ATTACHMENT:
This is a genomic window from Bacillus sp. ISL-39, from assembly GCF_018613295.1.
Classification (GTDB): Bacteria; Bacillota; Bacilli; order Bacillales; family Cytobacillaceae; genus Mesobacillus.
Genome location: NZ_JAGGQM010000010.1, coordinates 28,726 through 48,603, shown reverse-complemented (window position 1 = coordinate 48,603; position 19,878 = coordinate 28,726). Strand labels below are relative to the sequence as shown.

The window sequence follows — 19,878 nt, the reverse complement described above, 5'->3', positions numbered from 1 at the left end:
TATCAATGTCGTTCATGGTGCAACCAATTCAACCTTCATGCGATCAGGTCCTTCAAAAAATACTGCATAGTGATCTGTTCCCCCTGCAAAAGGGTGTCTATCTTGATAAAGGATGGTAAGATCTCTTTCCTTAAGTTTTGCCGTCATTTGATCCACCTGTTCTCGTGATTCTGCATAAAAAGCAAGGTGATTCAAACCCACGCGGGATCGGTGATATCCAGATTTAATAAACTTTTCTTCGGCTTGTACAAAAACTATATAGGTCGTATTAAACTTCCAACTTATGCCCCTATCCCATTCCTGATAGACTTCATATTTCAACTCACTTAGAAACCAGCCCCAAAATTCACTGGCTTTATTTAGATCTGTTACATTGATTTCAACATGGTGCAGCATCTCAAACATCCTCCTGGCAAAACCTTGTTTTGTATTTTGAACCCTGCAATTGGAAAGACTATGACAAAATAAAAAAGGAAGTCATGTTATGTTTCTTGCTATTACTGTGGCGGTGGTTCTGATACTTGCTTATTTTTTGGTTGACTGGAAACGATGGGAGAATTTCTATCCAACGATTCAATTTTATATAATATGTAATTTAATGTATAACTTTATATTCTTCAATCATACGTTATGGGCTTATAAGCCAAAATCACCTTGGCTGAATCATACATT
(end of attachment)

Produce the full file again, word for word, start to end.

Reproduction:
This is a genomic window from Bacillus sp. ISL-39, from assembly GCF_018613295.1.
Classification (GTDB): Bacteria; Bacillota; Bacilli; order Bacillales; family Cytobacillaceae; genus Mesobacillus.
Genome location: NZ_JAGGQM010000010.1, coordinates 28,726 through 48,603, shown reverse-complemented (window position 1 = coordinate 48,603; position 19,878 = coordinate 28,726). Strand labels below are relative to the sequence as shown.

The window sequence follows — 19,878 nt, the reverse complement described above, 5'->3', positions numbered from 1 at the left end:
TATCAATGTCGTTCATGGTGCAACCAATTCAACCTTCATGCGATCAGGTCCTTCAAAAAATACTGCATAGTGATCTGTTCCCCCTGCAAAAGGGTGTCTATCTTGATAAAGGATGGTAAGATCTCTTTCCTTAAGTTTTGCCGTCATTTGATCCACCTGTTCTCGTGATTCTGCATAAAAAGCAAGGTGATTCAAACCCACGCGGGATCGGTGATATCCAGATTTAATAAACTTTTCTTCGGCTTGTACAAAAACTATATAGGTCGTATTAAACTTCCAACTTATGCCCCTATCCCATTCCTGATAGACTTCATATTTCAACTCACTTAGAAACCAGCCCCAAAATTCACTGGCTTTATTTAGATCTGTTACATTGATTTCAACATGGTGCAGCATCTCAAACATCCTCCTGGCAAAACCTTGTTTTGTATTTTGAACCCTGCAATTGGAAAGACTATGACAAAATAAAAAAGGAAGTCATGTTATGTTTCTTGCTATTACTGTGGCGGTGGTTCTGATACTTGCTTATTTTTTGGTTGACTGGAAACGATGGGAGAATTTCTATCCAACGATTCAATTTTATATAATATGTAATTTAATGTATAACTTTATATTCTTCAATCATACGTTATGGGCTTATAAGCCAAAATCACCTTGGCTGAATCATACATT